·        Could occupy variable numbers of cells in a virtual layout grid

ARIA gridcells or table cells might not be the most usable containers for the blocks of content getting moved around. ARIA grids are not ideal for content where the user may frequently wish to use reading mode (at least not the way screen readers currently implement their reading modes). And, table navigation functions are often confusing when the cells are irregularly shaped.

It is important that screen reader users be able to quickly navigate from one block to another, understand a block’s boundaries, position,  and dimensions, and be able to easily explore its contents. One approach that could accomplish this is to use a div for each block that has role region and a label that helps the user understand which block it is as well as its position. Some off-screen content that is contained in the block (preferably at the end) and referenced by aria-descirbedby that provides more detail about size and position would be helpful. That could be the very same content that is live when the block is getting moved or sized.

For non-screen reader users, it would be very helpful to have a way of quickly moving around the grid to choose which block to operate on. This is where the ARIA grid construct could be helpful. However, there are other ways to provide arrow key navigation among blocks without using an ARIA grid widget. For instance, we could add a “block chooser” button to the toolbar that is inside of each block. When pressed, it would highlight the block and visually indicate that pressing arrow keys moves the highlight around to different blocks rather than moving the currently highlighted block. If a screen reader user were using this, a live region that is outside the layout canvas could help the user understand which block is highlighted. At a DOM level, the focus would move from region to region, and when enter is pressed, the focus would land on the “block chooser” button that is inside the currently highlighted block.

Matt King

From: Jennifer Sutton [mailto:jsuttondc@gmail.com]
Sent: Monday, November 6, 2017 11:54 AM
To: Mike Gifford <mike@openconcept.ca<mailto:mike@openconcept.ca>>; w3c WAI List <w3c-wai-ig@w3.org<mailto:w3c-wai-ig@w3.org>>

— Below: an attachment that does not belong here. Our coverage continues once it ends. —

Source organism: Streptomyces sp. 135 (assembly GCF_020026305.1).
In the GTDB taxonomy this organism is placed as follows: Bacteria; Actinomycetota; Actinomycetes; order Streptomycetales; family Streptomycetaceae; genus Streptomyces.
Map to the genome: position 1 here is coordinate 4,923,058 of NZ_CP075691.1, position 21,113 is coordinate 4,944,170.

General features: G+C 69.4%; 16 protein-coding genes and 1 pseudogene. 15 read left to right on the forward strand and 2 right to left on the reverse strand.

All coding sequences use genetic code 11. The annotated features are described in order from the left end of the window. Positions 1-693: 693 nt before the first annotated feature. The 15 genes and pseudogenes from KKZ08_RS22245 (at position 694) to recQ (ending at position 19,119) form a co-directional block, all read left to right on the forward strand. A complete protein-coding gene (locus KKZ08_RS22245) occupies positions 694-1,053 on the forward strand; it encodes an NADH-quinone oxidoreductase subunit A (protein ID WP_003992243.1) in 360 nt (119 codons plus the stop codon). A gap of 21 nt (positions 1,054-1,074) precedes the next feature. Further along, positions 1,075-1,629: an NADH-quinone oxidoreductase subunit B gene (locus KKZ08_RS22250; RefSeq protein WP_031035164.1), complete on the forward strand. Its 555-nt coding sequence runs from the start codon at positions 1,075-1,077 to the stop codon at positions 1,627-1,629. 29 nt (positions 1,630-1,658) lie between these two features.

Subject: Re: Drag and Drop with Drupal 8

Greetings, WAI and Mike:

This kind of Drag and Drop functionality is needed, more and more, and even if/when it's done right, I think it's so rarely done that I'm not sure screen reader users (only, here) will actually have seen it often enough to understand how to do it.

In Mike's issue, here, for easy reference:

there's discussion of using ARIA grid. Again, grids are rare, and often not done right, so I'm not sure whether that would be necessary for drag and drop; it might be "over-ARIA-fication."

I'll add a few more links, below, but suffice it to say, in my mind, WordPress *may* also come to need this functionality, such as, perhaps, via the new Gutenberg editor. So, it would be great if folks could collaborate/learn from one another.

To that end, I'm bcc-ing some WordPress folks who, as far as I know, aren't on the WAI list. And I'm including some others who may have an interest/additional contributions.

To my way of thinking, user testing with a range of users will be essential to getting this right, but the CMSs are in an excellent position to serve as training grounds for end users + promote tested approaches.

There are several more links, below, perhaps for addition to Mike's Drupal issue. And good luck to all.



A discussion of four possible patterns -- post via SalesForce:


This, from Shopify, which has been begun, but wasn't finished, last I looked at it:

This SitePoint article by James Edwards that came out a while ago, but likely has concepts worth considering:

And finally, this, related to Drag and Drop and React, which may not have much to do with accessibility, but does seem to have some useful usability concepts:

On 11/5/2017 11:52 AM, Mike Gifford wrote:
We’ve built a bunch of great accessibility solutions in Drupal 8 Core, but we haven’t modernized our Drag/Drop solution significantly. Because of some great innovations with a Layout Builder, we’re having to work on a 2D solution to this problem.

We’ve got links to some terrific ideas here, but it seems that there isn’t a good best practice out there that works for grids or other complex spatial organization.

We’re looking for examples of what we might have missed here.  Also, if there are folks interested in working on a common GPL solution to this, that would be amazing.

Mike Gifford, President, OpenConcept Consulting Inc.
Drupal 8 Core Accessibility Maintainer - https://drupal.org/user/27930

Twitter: @mgifford @openconcept_ca

Open source web development for social change - http://openconcept.ca

Drupal Association Member | Acquia Partner | Certified B Corporation

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Received on Wednesday, 8 November 2017 00:04:06 UTC